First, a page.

A family friend and lawyer told Louisville's Courier-Journal that earlier this month, the son of boxing giant Muhammad Ali was detained at airport in Florida. At this point there is little information about why Muhammad Ali Jr. was detained, but he says that security agents asked him repeated questions about his religion over the course of two hours.
Ali was returning from a trip to Jamaica with his mother, Khalilah Camacho-Ali, on Feb. 7 when they were both stopped at the Fort Lauderdale-Hollywood International Airport. The two had been speaking at a Black History Month event in Montego Bay. Camacho-Ali was allowed to enter the country after she produced a photo of her with her ex-husband, but Ali — who had nothing to prove his relationship with his famous father — was detained by immigration officials.
Chris Mancini, the friend of the family, told the Courier-Journal that the mother and son had been pulled aside because of their Arabic sounding names. “Where did you get your name from? Are you a Muslim?" they asked. When Ali told them that he was Muslim, the officials continued to ask him questions about his religion and where he was born. Ali was born in Philadelphia and holds a U.S. passport. Mancini said that despite frequent overseas travel, this is the first time that the family has been stopped while trying to enter the country.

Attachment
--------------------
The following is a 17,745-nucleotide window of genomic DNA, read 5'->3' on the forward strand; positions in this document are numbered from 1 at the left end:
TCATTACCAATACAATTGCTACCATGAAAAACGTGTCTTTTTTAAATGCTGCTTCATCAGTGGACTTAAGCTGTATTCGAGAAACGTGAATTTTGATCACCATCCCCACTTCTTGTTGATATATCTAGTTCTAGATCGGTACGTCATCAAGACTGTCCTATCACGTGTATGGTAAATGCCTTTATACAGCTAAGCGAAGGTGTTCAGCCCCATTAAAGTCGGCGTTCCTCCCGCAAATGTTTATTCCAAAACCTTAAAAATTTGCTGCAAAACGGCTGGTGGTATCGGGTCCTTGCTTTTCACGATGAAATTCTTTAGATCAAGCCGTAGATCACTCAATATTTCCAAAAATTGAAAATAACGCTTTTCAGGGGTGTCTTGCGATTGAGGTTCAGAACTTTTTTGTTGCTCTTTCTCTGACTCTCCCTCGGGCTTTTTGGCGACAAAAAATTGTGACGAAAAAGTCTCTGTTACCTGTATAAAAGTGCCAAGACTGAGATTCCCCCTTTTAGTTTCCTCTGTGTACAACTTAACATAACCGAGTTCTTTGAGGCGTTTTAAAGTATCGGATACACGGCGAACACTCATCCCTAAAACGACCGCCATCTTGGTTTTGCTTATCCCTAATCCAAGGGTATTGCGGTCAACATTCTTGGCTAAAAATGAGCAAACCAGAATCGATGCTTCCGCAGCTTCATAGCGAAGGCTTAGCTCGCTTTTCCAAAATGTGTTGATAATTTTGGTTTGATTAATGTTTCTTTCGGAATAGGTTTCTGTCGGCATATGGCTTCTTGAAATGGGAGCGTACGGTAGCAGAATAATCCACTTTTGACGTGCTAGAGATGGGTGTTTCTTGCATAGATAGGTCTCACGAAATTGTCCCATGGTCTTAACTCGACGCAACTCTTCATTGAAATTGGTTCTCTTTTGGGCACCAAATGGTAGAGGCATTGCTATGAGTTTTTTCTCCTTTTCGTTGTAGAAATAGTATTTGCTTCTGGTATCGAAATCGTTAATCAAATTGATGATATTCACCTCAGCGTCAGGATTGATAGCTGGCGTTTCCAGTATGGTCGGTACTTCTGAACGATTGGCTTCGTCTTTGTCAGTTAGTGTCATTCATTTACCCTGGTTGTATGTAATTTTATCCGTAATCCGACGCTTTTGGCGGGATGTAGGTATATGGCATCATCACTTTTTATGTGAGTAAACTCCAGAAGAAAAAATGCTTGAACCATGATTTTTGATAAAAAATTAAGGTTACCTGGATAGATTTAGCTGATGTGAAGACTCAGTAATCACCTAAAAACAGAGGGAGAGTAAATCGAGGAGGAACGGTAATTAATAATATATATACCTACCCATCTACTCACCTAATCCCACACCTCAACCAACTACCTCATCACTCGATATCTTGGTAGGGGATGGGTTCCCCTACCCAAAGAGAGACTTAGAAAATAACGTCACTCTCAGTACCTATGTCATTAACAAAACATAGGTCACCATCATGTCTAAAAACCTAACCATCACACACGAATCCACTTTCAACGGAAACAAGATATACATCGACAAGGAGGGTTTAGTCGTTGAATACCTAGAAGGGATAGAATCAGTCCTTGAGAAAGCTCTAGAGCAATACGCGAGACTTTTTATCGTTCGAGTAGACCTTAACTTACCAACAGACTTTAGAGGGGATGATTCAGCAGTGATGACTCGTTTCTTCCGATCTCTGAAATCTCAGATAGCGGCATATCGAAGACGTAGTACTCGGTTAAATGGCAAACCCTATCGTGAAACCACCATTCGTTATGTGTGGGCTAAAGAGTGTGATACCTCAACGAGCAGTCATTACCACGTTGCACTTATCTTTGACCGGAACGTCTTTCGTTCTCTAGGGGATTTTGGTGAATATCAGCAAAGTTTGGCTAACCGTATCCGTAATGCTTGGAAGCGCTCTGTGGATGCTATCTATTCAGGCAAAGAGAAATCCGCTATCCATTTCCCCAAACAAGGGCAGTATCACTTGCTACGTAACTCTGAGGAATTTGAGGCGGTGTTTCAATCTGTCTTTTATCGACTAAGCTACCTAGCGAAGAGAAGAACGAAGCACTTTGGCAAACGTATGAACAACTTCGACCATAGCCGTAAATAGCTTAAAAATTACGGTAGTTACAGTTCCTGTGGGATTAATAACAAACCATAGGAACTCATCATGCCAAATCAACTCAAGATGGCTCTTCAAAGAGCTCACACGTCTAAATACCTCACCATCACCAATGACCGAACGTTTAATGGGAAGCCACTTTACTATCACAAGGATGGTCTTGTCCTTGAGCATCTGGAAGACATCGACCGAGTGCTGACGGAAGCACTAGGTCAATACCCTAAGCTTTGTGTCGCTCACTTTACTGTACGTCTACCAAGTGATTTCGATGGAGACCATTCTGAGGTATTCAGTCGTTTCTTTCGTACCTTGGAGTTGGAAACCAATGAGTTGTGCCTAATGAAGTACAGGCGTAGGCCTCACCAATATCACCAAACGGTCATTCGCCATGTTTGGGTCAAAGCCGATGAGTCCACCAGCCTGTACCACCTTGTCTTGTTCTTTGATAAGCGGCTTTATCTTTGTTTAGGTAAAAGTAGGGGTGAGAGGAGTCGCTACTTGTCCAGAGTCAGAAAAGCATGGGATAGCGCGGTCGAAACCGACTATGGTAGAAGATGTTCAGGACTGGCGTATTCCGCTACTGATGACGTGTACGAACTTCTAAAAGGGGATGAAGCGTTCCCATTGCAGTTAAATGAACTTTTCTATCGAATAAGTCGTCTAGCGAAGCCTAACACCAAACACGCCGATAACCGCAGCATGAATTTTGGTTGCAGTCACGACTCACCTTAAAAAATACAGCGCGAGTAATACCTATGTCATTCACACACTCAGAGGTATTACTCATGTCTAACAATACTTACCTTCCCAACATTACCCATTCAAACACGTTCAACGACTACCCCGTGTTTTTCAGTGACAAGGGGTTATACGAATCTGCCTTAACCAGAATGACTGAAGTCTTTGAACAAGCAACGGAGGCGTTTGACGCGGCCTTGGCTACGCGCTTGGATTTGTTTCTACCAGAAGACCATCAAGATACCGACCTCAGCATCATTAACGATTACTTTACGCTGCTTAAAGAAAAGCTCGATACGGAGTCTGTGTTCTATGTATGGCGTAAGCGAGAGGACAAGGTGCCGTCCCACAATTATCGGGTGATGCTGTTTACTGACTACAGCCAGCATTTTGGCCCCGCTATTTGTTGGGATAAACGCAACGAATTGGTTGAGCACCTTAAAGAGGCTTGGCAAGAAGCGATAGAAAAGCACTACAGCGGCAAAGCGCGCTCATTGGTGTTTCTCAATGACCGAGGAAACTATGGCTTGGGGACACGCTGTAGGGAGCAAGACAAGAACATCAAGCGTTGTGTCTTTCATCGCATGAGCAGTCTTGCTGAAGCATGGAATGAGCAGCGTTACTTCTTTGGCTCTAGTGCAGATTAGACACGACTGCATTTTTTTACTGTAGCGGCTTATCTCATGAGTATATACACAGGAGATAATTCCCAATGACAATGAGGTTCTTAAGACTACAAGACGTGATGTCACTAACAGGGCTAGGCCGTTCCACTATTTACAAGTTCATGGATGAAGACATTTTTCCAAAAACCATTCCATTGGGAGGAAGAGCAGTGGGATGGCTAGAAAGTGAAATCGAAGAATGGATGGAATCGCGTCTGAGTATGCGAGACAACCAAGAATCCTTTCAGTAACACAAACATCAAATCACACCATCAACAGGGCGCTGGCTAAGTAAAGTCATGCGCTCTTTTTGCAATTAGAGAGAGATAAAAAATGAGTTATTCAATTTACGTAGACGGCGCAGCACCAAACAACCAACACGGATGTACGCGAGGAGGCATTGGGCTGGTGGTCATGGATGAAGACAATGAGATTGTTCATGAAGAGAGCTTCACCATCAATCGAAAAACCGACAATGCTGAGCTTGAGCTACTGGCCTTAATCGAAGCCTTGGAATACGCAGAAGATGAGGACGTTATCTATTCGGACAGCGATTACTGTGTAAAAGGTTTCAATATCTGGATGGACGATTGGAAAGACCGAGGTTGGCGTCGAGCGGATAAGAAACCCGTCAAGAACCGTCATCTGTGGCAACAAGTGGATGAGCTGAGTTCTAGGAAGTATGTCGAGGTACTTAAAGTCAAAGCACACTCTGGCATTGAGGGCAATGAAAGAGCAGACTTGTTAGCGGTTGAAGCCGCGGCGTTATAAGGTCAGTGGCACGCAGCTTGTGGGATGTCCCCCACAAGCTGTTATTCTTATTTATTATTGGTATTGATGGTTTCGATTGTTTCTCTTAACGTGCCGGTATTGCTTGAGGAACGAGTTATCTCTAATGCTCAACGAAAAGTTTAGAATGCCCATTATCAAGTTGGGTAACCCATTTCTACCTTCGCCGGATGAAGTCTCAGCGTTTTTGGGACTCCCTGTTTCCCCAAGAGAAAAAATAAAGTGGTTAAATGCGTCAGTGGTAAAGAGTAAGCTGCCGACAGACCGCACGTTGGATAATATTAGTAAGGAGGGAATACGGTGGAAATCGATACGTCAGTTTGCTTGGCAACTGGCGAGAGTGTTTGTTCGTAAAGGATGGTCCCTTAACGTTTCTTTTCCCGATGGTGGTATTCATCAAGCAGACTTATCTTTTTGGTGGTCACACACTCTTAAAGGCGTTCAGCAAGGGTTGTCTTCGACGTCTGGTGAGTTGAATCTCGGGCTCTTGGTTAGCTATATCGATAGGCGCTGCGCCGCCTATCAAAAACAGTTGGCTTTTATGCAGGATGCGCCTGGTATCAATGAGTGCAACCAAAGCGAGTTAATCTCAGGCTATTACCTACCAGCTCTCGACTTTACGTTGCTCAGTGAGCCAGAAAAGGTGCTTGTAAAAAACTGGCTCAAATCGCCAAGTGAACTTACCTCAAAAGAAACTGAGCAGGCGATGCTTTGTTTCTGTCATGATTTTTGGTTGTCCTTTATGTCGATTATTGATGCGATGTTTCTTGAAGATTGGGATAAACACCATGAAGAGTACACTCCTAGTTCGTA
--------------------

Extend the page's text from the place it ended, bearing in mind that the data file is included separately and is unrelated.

The U.S. Customs and Borders Protection told to Courier-Journal that they could not comment on the case: "Due to the restrictions of the Privacy Act, U.S. Customs and Border Protection cannot discuss individual travelers; however, all international travelers arriving in the U.S. are subject to CBP inspection."
All of this comes in the wake of President Donald Trump's executive order preventing travel from seven Muslim-majority countries. Mancini says the family is considering filing a federal law suit for what he said was profiling. "To the Ali family, it's crystal clear that this is directly linked to Mr. Trump's efforts to ban Muslims from the United States," Mancini told the Courier-Journal.
As the Guardian notes, this is just the latest in a sting of incidents after Trump's executive order. The former prime minister of Norway was stopped in Washington Dulles airport and questioned over a trip he took to Iran three years ago. And Mem Fox, a well-known Australian children's book author, says that she might never return to the U.S. after being detained and interrogated for two hours.